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Apr 20, 2008, 06:16 PM
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Build Log

1/10 Semi-Scale EPP Mini Cassutt – Free Plans, Build Guide & Video

I've not done a build guide for a while, and I thought a few of you might be interested in my latest EPP scratchbuild. Some of you know that I follow the Japanese scene quite closely, which is reflected in a lot of my models. This one is no exception. The Mini Cassutt was designed in February this year by Mr. Katsuhiko Toba, it was such a nice looking model and flew so well that Toba's templates were converted to PDF plans by Mr. Shinichi Kurita and made available on the YSFC (Yakota Slow Flyer Club) website ( Build instructions to accompany the plans were written by Toba and published on his website shortly after ( to explain the construction techniques involved.

To build the model I had to translate the plans and build instructions into English. Mr. Toba and Mr. Kurita have kindly agreed to let me post the translated plans and instructions here on RCG so that we can all share the design.

The model is made from 3mm and 5mm EPP, and although the model may look complicated it is a fairly easy build.

I decided to paint mine in the scheme of ‘G-BOMB’ a UK Cassutt owned by Richard Grace (son of famous Spitfire pilot Carolyn Grace). I painted parts of the model as I built it rather than masking it once I’d finished, so I’ll add details of when this was done during the guide.

Specs :

Wingspan : 18”
Length : 20”
AUW : 102g

Motor : 1811-2000kv 10g Outrunner
Esc : XQControl XP-7A (Pentium 6A alternative)
Rx : Spektrum AR6300
Battery : 2S250 Fullriver Lipo
Servos : Arced D531BB (A,E,R) – Digital equivalent of standard 3.7g servos.
Prop : GWS 6030DD

(3 min 9 sec)
Last edited by firetrappe; May 12, 2008 at 08:59 AM.
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Apr 20, 2008, 06:18 PM
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Print And Cut

The main wing, tail and formers are made from 5mm EPP, the fuselage and wheel pants are from 3mm EPP. The order of construction is not critical, however there are a few points worth noting that are will make for an easier build.

Make sure that the glue is completely cured between the 6 discs that make up the spinner before sanding.
Cut out the hole for the aileron servo in part B1 before attaching part S1 which completes the upper fuselage.
Install the pushrod tubes for the elevator and rudder before attaching the lower fuselage (S8).
Install the motor before sealing the nose of the fuselage.

Okay, let’s get on with the build….

Firstly, print out the plans. I have re-formatted Kurita’s original PDFs so that they will fit onto both A4 and Letter sized paper. Printers do vary, so let me know if there are any issues. Please make sure that when you print the plans the ‘page scaling’ option in Acrobat is set to ‘None’ otherwise the plans may not print at the correct size. A number of dimensions are marked on the plans so I’d advise that you check a few measurements before you begin cutting.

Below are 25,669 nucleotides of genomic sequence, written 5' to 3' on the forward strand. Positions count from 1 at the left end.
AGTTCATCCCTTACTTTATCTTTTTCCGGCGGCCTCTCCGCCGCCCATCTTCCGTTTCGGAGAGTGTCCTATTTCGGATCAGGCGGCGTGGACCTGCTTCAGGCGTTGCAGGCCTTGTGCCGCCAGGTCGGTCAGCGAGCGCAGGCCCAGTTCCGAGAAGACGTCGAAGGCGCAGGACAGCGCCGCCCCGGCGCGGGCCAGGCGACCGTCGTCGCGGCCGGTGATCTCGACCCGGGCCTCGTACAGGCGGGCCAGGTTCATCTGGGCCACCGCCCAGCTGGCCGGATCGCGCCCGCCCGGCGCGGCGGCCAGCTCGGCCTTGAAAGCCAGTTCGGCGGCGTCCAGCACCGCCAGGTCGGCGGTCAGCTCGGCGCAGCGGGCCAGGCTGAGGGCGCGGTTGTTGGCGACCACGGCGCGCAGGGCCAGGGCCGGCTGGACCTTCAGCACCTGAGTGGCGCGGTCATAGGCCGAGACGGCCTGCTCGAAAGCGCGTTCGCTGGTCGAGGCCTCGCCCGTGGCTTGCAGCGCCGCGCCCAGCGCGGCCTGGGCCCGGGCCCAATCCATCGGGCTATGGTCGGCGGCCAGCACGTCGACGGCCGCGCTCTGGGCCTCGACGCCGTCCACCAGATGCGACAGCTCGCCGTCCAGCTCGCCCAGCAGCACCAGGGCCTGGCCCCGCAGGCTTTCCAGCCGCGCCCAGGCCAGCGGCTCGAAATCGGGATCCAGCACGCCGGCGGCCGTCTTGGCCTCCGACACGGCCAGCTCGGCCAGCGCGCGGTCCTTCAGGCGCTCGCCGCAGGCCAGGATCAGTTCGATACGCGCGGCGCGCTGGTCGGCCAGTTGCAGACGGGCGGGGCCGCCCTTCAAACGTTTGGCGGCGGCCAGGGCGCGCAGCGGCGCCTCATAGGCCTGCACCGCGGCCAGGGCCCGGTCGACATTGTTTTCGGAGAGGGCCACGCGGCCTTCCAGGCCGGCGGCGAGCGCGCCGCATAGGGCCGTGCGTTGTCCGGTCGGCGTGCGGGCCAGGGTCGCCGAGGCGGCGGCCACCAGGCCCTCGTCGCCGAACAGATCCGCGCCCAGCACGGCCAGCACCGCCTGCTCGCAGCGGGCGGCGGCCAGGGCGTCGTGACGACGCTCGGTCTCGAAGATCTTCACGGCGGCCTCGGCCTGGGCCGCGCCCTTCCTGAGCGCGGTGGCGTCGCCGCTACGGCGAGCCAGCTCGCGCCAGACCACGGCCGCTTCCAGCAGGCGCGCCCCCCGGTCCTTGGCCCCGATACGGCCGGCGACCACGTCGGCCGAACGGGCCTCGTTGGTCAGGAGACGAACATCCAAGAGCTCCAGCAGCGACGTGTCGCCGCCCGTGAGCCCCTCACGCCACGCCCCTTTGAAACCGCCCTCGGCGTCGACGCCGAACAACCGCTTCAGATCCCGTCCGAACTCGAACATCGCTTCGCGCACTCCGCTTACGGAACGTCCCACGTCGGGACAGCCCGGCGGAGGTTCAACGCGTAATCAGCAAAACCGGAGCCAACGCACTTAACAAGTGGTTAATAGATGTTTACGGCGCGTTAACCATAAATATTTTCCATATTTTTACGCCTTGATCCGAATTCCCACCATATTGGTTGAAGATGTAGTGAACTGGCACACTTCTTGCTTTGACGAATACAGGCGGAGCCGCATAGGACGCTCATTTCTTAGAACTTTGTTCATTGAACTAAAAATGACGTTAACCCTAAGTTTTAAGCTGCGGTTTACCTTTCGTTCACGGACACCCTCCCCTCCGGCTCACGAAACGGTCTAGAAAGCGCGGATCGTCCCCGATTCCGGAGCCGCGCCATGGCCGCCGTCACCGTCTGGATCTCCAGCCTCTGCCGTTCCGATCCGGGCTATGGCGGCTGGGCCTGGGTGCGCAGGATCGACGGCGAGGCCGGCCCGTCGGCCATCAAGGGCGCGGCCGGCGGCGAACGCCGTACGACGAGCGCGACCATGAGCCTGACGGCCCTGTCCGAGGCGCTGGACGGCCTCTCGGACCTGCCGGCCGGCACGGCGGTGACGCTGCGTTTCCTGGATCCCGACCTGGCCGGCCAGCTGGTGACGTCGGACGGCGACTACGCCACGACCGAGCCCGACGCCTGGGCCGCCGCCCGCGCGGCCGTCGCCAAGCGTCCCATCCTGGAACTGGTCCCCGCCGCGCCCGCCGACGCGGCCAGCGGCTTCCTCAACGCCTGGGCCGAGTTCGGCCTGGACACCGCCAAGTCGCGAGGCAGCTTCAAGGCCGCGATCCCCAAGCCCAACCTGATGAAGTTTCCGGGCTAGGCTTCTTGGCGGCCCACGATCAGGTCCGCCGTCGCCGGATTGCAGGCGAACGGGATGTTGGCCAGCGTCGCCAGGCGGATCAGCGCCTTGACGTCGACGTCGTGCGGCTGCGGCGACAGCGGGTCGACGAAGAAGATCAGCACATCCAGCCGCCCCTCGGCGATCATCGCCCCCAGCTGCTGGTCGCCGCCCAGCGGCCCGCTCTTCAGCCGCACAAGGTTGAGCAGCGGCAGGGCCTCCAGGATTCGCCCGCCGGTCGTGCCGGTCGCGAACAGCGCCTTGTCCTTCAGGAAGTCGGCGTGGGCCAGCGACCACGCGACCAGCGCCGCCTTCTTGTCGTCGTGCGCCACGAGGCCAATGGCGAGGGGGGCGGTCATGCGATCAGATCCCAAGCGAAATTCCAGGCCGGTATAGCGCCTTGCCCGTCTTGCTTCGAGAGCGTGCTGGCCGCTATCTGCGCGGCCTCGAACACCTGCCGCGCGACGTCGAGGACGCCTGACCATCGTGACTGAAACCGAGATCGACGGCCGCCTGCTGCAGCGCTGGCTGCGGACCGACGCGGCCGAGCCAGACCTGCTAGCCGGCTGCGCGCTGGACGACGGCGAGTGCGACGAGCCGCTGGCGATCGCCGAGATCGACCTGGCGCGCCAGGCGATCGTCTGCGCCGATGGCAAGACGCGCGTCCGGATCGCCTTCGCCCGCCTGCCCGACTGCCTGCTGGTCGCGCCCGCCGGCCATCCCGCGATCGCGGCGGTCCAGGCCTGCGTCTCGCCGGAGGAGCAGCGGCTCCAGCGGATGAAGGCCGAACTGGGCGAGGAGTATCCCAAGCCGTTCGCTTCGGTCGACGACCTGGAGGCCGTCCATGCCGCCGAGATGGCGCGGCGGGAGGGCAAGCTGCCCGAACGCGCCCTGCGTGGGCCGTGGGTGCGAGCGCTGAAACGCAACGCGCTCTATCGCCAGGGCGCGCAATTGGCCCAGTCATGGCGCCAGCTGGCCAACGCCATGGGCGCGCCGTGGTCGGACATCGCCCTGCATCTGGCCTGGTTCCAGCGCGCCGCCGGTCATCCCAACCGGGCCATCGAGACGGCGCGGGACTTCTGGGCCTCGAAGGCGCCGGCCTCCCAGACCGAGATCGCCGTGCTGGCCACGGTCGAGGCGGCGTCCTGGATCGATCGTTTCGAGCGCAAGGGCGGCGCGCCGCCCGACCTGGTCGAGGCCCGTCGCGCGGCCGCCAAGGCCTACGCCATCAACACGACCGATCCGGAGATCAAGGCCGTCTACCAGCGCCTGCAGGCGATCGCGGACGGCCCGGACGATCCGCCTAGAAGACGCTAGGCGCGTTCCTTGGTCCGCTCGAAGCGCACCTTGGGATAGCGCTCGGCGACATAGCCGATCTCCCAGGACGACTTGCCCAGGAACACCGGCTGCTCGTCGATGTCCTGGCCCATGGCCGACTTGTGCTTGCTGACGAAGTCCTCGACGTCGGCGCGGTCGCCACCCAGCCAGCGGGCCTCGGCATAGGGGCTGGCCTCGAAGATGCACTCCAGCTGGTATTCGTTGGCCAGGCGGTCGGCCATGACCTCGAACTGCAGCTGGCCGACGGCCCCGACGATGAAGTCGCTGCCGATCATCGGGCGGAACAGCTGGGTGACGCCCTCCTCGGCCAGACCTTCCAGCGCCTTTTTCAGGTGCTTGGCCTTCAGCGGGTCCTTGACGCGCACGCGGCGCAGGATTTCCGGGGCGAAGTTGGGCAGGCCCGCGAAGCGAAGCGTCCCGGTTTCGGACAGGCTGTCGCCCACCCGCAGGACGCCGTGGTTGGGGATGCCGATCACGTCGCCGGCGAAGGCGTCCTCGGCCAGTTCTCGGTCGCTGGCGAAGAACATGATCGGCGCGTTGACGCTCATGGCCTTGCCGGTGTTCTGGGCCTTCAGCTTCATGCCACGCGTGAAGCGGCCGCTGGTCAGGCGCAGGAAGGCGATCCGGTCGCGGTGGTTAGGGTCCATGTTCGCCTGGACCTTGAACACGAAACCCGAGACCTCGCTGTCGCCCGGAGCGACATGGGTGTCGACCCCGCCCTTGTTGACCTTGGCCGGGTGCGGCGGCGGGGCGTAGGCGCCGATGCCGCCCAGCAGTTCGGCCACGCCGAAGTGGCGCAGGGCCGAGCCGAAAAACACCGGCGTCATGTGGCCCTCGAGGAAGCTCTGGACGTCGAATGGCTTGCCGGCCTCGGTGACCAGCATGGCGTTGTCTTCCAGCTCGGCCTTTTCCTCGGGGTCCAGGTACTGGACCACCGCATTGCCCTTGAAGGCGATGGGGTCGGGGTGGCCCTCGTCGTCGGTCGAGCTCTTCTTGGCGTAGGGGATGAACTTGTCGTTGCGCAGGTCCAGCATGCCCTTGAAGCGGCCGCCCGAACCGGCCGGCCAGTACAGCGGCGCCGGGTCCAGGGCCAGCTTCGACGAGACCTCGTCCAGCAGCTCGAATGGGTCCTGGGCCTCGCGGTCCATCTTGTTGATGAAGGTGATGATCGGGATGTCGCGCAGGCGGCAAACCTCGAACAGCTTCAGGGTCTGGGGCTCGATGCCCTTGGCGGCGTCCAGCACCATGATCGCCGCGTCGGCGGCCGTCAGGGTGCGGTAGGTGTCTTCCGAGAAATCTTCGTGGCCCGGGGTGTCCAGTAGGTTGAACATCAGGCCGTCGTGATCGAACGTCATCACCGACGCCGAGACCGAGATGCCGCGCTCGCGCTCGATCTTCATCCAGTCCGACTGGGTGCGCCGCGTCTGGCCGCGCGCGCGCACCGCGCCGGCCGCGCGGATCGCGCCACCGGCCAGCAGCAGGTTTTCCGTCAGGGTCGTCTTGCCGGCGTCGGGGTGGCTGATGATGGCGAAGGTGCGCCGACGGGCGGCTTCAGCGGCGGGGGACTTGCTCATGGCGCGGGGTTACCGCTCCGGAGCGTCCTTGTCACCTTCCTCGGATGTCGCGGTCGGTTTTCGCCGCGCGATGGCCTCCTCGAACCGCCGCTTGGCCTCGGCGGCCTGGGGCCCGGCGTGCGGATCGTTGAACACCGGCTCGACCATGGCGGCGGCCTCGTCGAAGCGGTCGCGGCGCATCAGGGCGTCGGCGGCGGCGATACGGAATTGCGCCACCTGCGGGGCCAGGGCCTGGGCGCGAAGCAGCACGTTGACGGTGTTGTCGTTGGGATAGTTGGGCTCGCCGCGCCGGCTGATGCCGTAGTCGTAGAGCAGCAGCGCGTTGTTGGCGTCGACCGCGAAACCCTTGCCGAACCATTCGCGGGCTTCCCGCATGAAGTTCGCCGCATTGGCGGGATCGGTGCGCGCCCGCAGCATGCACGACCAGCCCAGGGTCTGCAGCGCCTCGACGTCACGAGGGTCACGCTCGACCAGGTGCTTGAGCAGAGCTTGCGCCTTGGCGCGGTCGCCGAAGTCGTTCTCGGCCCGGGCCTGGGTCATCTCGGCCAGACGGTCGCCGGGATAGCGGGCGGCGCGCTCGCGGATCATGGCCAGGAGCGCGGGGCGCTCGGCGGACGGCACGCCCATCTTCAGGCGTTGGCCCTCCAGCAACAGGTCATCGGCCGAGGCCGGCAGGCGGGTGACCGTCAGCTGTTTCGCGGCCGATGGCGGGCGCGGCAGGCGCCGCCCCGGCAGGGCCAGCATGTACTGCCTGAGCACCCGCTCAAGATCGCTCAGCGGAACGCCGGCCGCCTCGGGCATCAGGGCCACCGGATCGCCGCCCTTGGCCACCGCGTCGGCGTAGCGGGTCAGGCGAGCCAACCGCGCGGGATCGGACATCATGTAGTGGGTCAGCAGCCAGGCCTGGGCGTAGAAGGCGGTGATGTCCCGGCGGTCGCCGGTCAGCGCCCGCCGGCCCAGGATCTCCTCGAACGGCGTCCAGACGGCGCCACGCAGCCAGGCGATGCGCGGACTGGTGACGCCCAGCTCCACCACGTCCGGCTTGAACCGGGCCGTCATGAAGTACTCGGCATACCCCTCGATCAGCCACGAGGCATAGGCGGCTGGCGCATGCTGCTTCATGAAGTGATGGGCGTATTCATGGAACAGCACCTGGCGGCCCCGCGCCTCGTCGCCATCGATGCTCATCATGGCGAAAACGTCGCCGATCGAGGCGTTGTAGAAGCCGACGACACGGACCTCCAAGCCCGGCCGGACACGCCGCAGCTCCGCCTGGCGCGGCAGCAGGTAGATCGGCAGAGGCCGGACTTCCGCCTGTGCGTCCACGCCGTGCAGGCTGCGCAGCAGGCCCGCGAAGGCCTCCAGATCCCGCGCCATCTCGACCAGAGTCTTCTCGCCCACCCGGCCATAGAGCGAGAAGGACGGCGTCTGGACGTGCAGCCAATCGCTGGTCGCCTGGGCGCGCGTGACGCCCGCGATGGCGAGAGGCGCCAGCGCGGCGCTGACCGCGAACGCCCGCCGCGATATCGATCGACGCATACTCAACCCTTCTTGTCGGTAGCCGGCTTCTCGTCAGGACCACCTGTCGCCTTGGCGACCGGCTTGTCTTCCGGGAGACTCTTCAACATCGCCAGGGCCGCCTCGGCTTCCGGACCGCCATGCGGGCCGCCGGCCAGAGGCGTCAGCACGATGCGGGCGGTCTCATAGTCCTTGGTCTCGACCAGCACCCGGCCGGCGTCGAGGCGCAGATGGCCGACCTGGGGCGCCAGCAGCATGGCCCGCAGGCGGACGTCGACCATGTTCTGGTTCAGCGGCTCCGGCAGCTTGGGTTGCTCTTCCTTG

There are numerous ways that you can cut the parts out, which I won’t go into here, but I’ll quickly tell you how I did it. I printed the plans onto 100gsm (heavyweight) paper and cut out all the templates using a sharp knife. I then sprayed the back of the templates with 3M75 (not 77) which is a ‘repositionable adhesive’. The templates were then laid out onto the EPP and I used a cheap hotwire cutter (see this thread : to cut the parts which was quick, accurate and worked amazingly well.
Apr 20, 2008, 06:19 PM
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Upper Fuselage Construction - Formers

5mm carbon strips are glued to the leading and trailing edges of the wing using contact adhesive (UHU Por/Creativ or Welder). I actually used 3mm x 0.5mm strips as the 5mm EPP I used was already quite rigid (the EPP available in the UK is mostly hotwire cut and has a ‘skin’ on both sides where the foam has melted during cutting). At this point I painted the wing, and h/stab yellow and marked the positions of the formers on the wing (the shaded area on page one of the 5mm plans).

Once the carbon is in place attach the centre fuselage pieces (B2 & B5). You can then glue the upper fuselage formers into position (B1, F1, F2, F3, F4, B4 & F5). Note that the top of F3 is trimmed (bevelled) to follow the contour of former B1.
Apr 20, 2008, 06:24 PM
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Upper Fuselage Construction - Sheeting

The 3mm EPP sheeting for the upper fuselage is glued into position next. Note that a number of parts (S1, S2, S3, S4 & S5) are curved to produce the rounded fuselage. I recommend that once these parts are cut you bend the foam to shape and hold them in position with tape so that when you come to glue them in place they already have a natural curve which makes gluing much easier.

S3 is glued into position first. Mark the centre line on the foam and glue this to the edge of B4 making sure it is aligned with F4 as shown in the photograph below. The edges of S3 can now be glued and held in position with tape until dry.

S2 is attached next in a similar way to create the canopy. Finally, S1 is glued in position and held in place with tape to complete the upper fuselage. Note that S1 will overhang B2 (NOT as shown in the photograph below). Once the upper sheeting is dry, remove the tape and trim any overhanging edges of S1 and S3 level with the bottom of the fuselage (B2 & B5) so that the model can lay perfectly flat on your build surface.